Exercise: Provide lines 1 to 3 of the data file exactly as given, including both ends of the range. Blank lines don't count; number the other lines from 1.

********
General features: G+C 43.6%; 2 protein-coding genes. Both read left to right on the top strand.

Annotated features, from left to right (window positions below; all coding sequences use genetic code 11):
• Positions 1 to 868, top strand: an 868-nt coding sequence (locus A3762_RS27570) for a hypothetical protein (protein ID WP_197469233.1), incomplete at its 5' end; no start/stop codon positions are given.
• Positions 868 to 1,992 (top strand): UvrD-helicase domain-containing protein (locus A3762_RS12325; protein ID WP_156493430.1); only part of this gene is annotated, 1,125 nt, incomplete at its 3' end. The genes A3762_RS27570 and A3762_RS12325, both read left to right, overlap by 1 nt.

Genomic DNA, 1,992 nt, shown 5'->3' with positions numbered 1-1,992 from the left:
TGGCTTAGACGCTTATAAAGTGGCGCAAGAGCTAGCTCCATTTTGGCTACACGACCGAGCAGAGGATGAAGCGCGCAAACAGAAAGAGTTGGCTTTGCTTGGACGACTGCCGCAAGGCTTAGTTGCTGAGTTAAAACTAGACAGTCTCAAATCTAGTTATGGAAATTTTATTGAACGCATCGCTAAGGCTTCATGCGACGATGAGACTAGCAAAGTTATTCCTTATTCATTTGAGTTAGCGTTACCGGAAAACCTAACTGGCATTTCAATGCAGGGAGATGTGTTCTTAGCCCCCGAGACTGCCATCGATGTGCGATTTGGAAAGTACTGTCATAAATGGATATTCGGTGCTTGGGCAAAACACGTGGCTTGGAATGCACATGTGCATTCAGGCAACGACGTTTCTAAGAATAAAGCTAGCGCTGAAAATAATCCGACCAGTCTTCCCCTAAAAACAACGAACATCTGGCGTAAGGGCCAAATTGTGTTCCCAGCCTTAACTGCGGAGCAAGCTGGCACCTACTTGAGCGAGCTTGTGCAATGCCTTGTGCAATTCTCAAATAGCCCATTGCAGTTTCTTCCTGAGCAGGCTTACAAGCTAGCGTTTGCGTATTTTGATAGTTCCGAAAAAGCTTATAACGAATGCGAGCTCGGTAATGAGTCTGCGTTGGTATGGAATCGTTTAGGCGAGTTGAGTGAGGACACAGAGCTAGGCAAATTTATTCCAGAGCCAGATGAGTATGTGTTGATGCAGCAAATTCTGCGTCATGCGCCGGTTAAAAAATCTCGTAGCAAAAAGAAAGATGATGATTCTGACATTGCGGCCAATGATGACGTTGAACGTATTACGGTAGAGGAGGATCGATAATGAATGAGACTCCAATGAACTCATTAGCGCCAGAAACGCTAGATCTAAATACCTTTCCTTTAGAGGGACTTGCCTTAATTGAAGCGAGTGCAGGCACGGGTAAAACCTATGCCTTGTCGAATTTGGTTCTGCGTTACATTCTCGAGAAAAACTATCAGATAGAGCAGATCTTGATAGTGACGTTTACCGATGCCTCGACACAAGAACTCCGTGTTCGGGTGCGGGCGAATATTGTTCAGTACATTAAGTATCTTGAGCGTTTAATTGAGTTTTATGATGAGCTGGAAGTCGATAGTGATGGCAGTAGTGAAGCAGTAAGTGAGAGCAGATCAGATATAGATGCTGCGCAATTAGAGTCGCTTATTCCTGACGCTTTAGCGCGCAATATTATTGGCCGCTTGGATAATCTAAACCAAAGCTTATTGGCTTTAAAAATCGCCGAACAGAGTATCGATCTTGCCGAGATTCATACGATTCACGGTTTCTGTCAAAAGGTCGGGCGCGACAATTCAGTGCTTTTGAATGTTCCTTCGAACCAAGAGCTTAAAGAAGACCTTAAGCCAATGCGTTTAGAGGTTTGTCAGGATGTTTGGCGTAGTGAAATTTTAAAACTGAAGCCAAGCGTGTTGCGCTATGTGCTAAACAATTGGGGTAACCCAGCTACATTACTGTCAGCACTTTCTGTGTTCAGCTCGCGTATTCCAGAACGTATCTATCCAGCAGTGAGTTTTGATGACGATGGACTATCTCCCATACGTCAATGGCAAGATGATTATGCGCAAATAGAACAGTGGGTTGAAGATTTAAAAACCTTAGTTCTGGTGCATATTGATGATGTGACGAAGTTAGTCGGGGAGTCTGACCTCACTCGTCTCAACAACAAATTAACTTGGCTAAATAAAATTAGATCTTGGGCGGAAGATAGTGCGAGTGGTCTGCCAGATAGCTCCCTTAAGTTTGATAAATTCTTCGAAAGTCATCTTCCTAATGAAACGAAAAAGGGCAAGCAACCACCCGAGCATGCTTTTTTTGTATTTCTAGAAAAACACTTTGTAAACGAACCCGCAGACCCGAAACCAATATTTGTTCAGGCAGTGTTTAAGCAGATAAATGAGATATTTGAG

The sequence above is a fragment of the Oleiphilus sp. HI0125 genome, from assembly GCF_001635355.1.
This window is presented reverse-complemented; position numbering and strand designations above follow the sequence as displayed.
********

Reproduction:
General features: G+C 43.6%; 2 protein-coding genes. Both read left to right on the top strand.

Annotated features, from left to right (window positions below; all coding sequences use genetic code 11):
• Positions 1 to 868, top strand: an 868-nt coding sequence (locus A3762_RS27570) for a hypothetical protein (protein ID WP_197469233.1), incomplete at its 5' end; no start/stop codon positions are given.